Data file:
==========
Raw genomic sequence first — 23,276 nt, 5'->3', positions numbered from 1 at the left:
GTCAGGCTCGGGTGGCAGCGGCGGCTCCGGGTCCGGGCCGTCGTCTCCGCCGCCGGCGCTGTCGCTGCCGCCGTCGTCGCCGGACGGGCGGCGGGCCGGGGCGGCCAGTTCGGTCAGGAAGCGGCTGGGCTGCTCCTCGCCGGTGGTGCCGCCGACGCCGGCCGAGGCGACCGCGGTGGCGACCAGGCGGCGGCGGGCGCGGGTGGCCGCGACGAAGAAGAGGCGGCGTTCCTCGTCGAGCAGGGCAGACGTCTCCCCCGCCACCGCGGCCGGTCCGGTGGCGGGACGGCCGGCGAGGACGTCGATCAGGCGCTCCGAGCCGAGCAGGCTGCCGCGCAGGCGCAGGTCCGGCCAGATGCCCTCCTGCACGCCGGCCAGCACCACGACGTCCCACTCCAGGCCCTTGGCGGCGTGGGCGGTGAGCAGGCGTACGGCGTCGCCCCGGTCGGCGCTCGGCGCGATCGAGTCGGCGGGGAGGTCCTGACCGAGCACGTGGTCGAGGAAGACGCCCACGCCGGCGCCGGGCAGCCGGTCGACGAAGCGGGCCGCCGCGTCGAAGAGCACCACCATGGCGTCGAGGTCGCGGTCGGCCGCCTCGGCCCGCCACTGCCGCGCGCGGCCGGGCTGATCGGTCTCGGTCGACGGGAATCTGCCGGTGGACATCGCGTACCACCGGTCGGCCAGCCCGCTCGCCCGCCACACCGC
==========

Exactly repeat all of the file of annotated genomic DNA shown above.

Raw genomic sequence first — 23,276 nt, 5'->3', positions numbered from 1 at the left:
GTCAGGCTCGGGTGGCAGCGGCGGCTCCGGGTCCGGGCCGTCGTCTCCGCCGCCGGCGCTGTCGCTGCCGCCGTCGTCGCCGGACGGGCGGCGGGCCGGGGCGGCCAGTTCGGTCAGGAAGCGGCTGGGCTGCTCCTCGCCGGTGGTGCCGCCGACGCCGGCCGAGGCGACCGCGGTGGCGACCAGGCGGCGGCGGGCGCGGGTGGCCGCGACGAAGAAGAGGCGGCGTTCCTCGTCGAGCAGGGCAGACGTCTCCCCCGCCACCGCGGCCGGTCCGGTGGCGGGACGGCCGGCGAGGACGTCGATCAGGCGCTCCGAGCCGAGCAGGCTGCCGCGCAGGCGCAGGTCCGGCCAGATGCCCTCCTGCACGCCGGCCAGCACCACGACGTCCCACTCCAGGCCCTTGGCGGCGTGGGCGGTGAGCAGGCGTACGGCGTCGCCCCGGTCGGCGCTCGGCGCGATCGAGTCGGCGGGGAGGTCCTGACCGAGCACGTGGTCGAGGAAGACGCCCACGCCGGCGCCGGGCAGCCGGTCGACGAAGCGGGCCGCCGCGTCGAAGAGCACCACCATGGCGTCGAGGTCGCGGTCGGCCGCCTCGGCCCGCCACTGCCGCGCGCGGCCGGGCTGATCGGTCTCGGTCGACGGGAATCTGCCGGTGGACATCGCGTACCACCGGTCGGCCAGCCCGCTCGCCCGCCACACCGC